This essay was adapted and updated from a longer article about constructing nonfiction personae, originally published in the pedagogy department of Assay: A Journal of Nonfiction Studies.
Image Credit: Pexels/Sergey Zhumaev.
Count weather among the forces that I move through life without fully understanding. On a recent frigid Saturday, a sharp chill hunted my joints through worn thermals and cheap gloves. Forget grocery shopping, not with the stroller, not in this cold. My 16-month-old son and I retreated to the library. More than basmati rice or cauliflower, we needed open space, the familiar thick carpet where he could squat and squeal freely. We needed the warm light of enormous lampshades embossed with ants, birds, and humpback whales. We needed more books.
Maybe that should read “wanted.” My son hadn’t tired of Good Dog, Carl or My Friends. He’d started requesting Tickle, Tickle by name. His mother invoked Knuffle Bunny while he handed her laundry, and Brush Your Teeth, Please had helped me transform a grim chore into something like dessert. (Grape-flavored toothpaste deserves some credit here). For weeks, maybe months, books had reliably engaged him, exciting or calming him depending on the title, the time of day, and what could be called his nascent taste. A rotation of Goodnight, Moon, Good Night, Gorilla, and Goodnight, Goodnight, Construction Site guided him to sleep most nights. Our afternoons sometimes focused on books of a certain theme: bunnies, oceans, dogs, primates. Reading was becoming a force that shaped his world, but unlike a polar vortex or a hurricane, it felt like a force within parental control. Three weeks later, our borrowed books due, I am less sure. I can control the presence or absence of books. I can curate his library. I can open the book and ask him “Where is the bird?” After that, mystery follows. Once the words leave my mouth for his ears and brain, they enter a universe where nothing is fixed.
This particular trip to the library marked the end of an eventful week in his early literacy. At bedtime the previous Sunday, he had restacked his books to recover a strategically buried title, Trains Go. My son sat in his typical way, circling once and bracing with both hands before thudding down. (“I learned to sit from my friend the dog…”) He laughed, looking like a tiny John Belushi. In this moment, I saw a flash of what I’ve heard other parents call the Boy-Boy, a term I understand but dislike. He raised the book, which we had read dozens of times, above his head.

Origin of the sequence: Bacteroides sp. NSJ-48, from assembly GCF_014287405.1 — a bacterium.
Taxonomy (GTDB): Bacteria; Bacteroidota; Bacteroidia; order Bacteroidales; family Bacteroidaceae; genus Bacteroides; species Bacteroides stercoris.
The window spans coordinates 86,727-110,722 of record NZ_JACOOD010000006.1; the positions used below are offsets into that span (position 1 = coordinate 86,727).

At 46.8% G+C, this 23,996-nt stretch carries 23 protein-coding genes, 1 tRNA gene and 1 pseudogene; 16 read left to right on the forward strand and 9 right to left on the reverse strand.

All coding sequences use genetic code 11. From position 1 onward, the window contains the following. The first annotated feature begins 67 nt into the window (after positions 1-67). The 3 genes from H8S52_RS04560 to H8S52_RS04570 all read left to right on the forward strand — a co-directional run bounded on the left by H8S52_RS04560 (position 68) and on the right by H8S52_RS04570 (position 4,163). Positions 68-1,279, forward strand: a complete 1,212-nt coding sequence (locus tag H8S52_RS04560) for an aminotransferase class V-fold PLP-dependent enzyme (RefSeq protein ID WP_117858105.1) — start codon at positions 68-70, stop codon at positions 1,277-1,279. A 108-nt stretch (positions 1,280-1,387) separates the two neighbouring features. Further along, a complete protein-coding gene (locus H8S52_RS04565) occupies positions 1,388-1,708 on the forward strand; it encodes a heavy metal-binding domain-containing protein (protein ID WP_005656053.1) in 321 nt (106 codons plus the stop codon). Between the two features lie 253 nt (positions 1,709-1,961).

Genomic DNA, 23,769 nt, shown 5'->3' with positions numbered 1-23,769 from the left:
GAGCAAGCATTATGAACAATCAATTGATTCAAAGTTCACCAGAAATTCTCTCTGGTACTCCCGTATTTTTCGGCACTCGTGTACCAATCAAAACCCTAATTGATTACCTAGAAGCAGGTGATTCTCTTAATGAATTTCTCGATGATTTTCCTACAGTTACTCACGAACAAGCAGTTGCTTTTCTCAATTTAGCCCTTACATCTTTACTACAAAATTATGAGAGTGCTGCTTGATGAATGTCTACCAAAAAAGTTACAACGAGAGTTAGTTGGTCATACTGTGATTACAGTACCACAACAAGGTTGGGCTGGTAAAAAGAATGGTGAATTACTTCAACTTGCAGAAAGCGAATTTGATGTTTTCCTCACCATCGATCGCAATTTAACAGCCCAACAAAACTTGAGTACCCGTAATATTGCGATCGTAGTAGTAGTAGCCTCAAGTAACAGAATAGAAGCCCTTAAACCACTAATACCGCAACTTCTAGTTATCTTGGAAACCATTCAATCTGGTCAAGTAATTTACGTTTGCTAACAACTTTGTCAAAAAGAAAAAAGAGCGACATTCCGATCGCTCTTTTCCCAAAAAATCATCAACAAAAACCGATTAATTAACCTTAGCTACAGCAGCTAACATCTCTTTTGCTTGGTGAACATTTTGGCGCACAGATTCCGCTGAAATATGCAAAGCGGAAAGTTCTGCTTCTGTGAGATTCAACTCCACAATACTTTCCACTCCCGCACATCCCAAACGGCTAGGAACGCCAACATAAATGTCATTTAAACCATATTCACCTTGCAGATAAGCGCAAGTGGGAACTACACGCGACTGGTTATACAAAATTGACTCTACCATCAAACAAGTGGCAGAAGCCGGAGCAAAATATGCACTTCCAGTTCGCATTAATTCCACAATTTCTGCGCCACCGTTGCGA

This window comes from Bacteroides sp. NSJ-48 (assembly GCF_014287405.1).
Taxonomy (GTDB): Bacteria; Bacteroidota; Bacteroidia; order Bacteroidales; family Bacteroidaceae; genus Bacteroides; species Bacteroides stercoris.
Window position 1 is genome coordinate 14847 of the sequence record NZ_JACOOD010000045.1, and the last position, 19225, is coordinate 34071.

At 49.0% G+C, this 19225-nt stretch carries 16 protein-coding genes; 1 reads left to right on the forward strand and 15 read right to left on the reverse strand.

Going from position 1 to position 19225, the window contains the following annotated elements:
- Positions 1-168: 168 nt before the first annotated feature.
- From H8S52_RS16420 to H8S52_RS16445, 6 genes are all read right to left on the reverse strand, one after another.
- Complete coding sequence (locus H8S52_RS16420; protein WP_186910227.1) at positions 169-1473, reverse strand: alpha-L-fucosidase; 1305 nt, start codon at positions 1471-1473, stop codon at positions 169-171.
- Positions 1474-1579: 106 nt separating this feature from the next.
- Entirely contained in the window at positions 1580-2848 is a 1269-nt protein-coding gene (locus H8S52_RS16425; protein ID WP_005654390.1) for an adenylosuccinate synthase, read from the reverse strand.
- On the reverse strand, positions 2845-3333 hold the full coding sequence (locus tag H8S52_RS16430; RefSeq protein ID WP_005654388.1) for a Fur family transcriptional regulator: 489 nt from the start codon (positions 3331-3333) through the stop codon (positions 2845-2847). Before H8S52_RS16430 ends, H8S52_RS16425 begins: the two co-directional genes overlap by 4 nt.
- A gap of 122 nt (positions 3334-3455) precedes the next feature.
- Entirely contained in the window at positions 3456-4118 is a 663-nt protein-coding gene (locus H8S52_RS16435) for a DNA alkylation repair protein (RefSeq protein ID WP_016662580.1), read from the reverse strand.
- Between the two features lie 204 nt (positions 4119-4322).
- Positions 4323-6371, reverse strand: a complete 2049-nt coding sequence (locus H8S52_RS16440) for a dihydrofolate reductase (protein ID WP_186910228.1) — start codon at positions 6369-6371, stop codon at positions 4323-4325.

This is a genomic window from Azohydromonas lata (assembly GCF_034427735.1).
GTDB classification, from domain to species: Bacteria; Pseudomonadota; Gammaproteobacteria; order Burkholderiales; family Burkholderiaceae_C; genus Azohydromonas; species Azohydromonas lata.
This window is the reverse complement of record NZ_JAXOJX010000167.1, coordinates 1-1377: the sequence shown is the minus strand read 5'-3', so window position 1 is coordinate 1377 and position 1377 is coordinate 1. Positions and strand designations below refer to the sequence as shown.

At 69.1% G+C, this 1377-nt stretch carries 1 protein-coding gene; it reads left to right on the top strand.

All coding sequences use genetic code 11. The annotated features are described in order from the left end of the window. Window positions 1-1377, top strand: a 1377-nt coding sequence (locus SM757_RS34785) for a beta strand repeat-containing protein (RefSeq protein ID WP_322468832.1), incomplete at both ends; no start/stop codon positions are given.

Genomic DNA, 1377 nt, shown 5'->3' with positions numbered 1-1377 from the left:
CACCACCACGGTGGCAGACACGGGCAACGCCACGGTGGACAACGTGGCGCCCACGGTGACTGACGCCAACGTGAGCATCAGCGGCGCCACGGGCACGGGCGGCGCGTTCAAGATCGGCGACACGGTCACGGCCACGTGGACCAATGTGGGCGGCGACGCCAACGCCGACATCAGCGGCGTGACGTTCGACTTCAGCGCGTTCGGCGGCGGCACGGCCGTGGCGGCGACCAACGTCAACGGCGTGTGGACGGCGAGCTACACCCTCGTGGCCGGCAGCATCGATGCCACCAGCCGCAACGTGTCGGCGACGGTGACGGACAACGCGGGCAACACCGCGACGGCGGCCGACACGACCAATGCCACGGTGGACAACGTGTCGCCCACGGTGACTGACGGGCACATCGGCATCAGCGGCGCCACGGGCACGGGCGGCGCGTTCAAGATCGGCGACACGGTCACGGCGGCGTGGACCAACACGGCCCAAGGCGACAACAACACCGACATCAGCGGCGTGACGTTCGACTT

In that moment I thought about another force in the world, the force behind the very idea of a Boy-Boy: I thought about gender. My son leaned forward, arms raised and extended. A smile strained his cheeks, seven tiny teeth bared. His whole body twisted into an absurd, miniature shrine to the ultimate Boy-Boy book, which he loves with an intensity that surprises me, though I bought it for him. How little control I have over what gender information he learns! Male adults he has barely met teach him “High five!” and call him “Buddy.” His favorite YouTube videos feature John Lee Hooker wanly performing “Boom, Boom, Boom,” and Ray Charles teaching The Blues Brothers to “Shake a Tail Feather.” The two-year-old boy at the Houston Children’s Museum shows him that cars go “rrrrrr,” and by that evening, my son imitates him precisely. At a playground’s toy house, a trio of four-year-old girls cold shoulders him; at daycare, where his favorite place to play is the toy kitchen, his three tias teach him that la cocina is for boys, too. This thrills his mother and me, even if we still haven’t been able to stop calling him, affectionately, “Mister, Mister.” That night, my son held Trains Go over his head and I thought, Gender is weather: it’s a force you can’t do much to change, the changes of which are are over time unpredictable and not entirely benign.